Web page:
We assess the quality of the , photometry by estimating the width of the sequence in the CMD of clusters with secure membership. A downside of having to rely on secure
membership means that it is difficult to provide diagnostics for stars fainter than , as the astrometry (and thus our ability to tell cluster stars apart from field stars) strongly decreases in quality at that magnitude.
To avoid differential reddening artificially increasing the width of the sequence, we limited our diagnostics to clusters with little extinction variations across the field (e.g., Figure 10.47). We use a LOWESS fitting to follow the sequence, and remove binary stars and stars deviating from the main sequence by clipping out sources with fluxes two error bars lower and fluxes higher than the fitted relation.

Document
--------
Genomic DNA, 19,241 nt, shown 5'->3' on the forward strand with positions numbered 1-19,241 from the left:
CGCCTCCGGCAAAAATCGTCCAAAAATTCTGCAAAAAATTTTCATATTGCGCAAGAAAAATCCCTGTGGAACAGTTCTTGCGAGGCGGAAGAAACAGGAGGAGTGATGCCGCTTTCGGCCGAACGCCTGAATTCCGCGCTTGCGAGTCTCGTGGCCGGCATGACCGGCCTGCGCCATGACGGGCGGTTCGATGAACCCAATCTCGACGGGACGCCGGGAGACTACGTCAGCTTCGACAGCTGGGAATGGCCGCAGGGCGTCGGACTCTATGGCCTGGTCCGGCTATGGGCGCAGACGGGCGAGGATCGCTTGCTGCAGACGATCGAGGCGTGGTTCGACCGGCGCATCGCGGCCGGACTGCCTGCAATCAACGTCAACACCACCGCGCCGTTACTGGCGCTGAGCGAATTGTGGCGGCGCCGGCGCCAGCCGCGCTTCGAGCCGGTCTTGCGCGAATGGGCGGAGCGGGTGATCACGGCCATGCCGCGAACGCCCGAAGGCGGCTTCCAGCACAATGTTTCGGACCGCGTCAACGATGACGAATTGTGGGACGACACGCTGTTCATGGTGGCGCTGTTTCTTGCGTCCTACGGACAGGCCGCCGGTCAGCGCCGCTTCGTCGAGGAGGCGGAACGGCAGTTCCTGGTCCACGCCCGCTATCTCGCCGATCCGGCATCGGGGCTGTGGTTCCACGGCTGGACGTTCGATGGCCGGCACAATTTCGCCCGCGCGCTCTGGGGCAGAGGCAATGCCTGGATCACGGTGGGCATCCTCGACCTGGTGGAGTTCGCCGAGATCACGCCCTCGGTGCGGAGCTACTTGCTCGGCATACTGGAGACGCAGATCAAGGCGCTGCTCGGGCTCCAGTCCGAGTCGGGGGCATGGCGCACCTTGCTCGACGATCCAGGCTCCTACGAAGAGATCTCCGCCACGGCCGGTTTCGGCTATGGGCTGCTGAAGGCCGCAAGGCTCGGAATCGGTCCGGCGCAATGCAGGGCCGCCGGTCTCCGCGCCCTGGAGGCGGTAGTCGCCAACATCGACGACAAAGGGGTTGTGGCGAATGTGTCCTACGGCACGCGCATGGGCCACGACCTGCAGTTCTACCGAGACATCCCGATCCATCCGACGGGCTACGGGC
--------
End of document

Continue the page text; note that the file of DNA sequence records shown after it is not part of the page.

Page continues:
We obtain very clean sequences for all the OCs. An illustration is shown Figure 10.48 for NGC 2682. The typical dispersion in both and is of the order of 0.02 mag. Scaling the difference to the fitted relation by the individual error bars of each star we find a dispersion of, on the average, 1.7 for and 2 for , suggesting that the errors on magnitudes in both filters tend to be underestimated. By limiting the sample to stars well below the turn off, those numbers decrease to 1.3 and 1.5, respectively. The turnoff region is affected by evolutive effects and might have the presence of rapidly rotating stars.
In all cases, the dispersion in units of nominal errors always appears slightly larger in the filter than in .